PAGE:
Ok. On our New Year’s resolutions list, we’ve covered diet and exercise. Now what? Of course. Several of you have promised me that you would stop smoking for the new year. (I’ve made my list and am checking it twice.) The thing about smoking is there really is no time like the present to stop.
You’ve all been asked what things you’d take with you on a desert island. I’ll pose and answer the opposite question, but not on an island but regarding your life. Getting you to stop smoking is certainly one of the three gifts I’d offer you if it was within my power. This post won’t be about the dangers of smoking. (I’ll continue to hit you over the head with those at every opportunity.) Given that I’m into producing positive outcomes, I’m going to discuss with you effective means to stop smoking and the benefits of stopping.
The question on your mind is obviously how to stop. Personally, I’m of the Yoda mindset. You know, when he was teaching Luke Skywalker, he famously said, “Do or Do not. There is no try.” I can hear you now, “But Doc, I’m addicted!” Sure you are. There are many things in medicine about which I’m absolutely sure. One of these is the most effective way to stop smoking is to quit. Cold turkey. The moment you’re motivated. Not only is this premise supported by the data, which I’ll discuss momentarily, but here’s the benefit of over 20 years in clinical emergency medicine practice and having seen hundreds of people stop, stay stopped, and letting me know months and years later that they stayed stopped. Despite being addicted, people are amazingly able to quit cold turkey, and they will do it in one of five circumstances.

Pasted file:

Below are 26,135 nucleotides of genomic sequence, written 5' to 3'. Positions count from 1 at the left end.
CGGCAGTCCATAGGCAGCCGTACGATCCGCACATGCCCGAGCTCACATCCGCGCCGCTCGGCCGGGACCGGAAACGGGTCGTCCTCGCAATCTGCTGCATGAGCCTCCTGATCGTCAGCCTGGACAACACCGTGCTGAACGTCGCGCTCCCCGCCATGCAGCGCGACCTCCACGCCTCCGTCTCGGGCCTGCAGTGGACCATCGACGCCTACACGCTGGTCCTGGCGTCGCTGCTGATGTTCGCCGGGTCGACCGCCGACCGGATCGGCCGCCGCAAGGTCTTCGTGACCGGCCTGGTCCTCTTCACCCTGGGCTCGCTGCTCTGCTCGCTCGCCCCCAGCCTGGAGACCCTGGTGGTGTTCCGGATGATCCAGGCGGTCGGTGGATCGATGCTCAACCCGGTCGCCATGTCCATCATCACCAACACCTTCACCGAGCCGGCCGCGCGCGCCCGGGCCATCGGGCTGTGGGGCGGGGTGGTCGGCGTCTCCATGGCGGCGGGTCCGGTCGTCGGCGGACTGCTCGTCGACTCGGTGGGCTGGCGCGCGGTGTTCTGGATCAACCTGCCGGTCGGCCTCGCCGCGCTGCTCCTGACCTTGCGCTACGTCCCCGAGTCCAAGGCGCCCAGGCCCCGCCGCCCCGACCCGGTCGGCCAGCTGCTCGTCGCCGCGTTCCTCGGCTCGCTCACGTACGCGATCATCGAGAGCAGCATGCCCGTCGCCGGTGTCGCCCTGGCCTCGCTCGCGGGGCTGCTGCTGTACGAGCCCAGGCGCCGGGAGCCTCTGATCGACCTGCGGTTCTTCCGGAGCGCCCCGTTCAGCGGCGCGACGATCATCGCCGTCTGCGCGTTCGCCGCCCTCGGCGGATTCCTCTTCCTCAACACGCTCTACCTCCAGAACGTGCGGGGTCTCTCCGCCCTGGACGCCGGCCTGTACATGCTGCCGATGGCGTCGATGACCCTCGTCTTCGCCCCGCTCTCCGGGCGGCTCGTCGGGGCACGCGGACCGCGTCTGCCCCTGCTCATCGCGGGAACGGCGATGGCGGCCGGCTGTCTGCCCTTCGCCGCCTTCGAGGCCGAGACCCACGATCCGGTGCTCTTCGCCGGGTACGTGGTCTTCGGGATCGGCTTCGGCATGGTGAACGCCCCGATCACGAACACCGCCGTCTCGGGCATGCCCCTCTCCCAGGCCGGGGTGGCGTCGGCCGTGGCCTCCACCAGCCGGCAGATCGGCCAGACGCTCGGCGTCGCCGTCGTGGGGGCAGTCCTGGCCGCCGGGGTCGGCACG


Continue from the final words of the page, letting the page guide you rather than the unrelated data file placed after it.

When they develop the will
After the birth of their first child
After their first heart attack
After their first stroke
When they die
For those of you convinced that you can’t, here’s a fact: Today there are more former smokers than current smokers.
I want to point out that I appreciate the difference between cigarette smoking and nicotine dependence. My particular concern for your health lies in the delivery of smoke (containing over 7,000 other toxins, approximately 70 of which can cause various cancers) into the airway system that is supposed to deliver oxygen throughout your body for the maintenance and health of your organ systems. Still, I want you to know I understand and appreciate the difficulty of smoking cessation.
- Nicotine dependence in the most common chemical dependence in the U.S.
- Quitting smoking often requires multiple attempts.
- Nicotine withdrawal produces bothersome symptoms (e.g., irritability, reduced concentration, increased appetite with possible weight gain and anxiety).
The good news is more than two-thirds of smokers profess a desire to stop smoking, and yearly over half of smokers attempt to stop. That’s likely a result of knowing that no matter when you stop, you will improve your health outcomes. Each incremental inhalation of cigarette and cigar smoke produces damage better left unproduced. Let’s just hope you don’t wait until it sets up permanent damage. Consider a sampling of the following benefits that are sitting there waiting for you.
- Reduction of the risk for cancers of the lung, esophagus, larynx (voice box), mouth, throat, kidney, bladder, pancreas, stomach and cervix, as well as certain leukemias
- Reduction of the risk for heart disease, stroke and peripheral vascular disease
- Reduction of the risk for COPD (chronic obstructive pulmonary disease)
- Reduction of the risk for infertility
In a subsequent post, I’ll review specific methods and tips to help you and/or your loved one stop. Today’s as good of a day as any.
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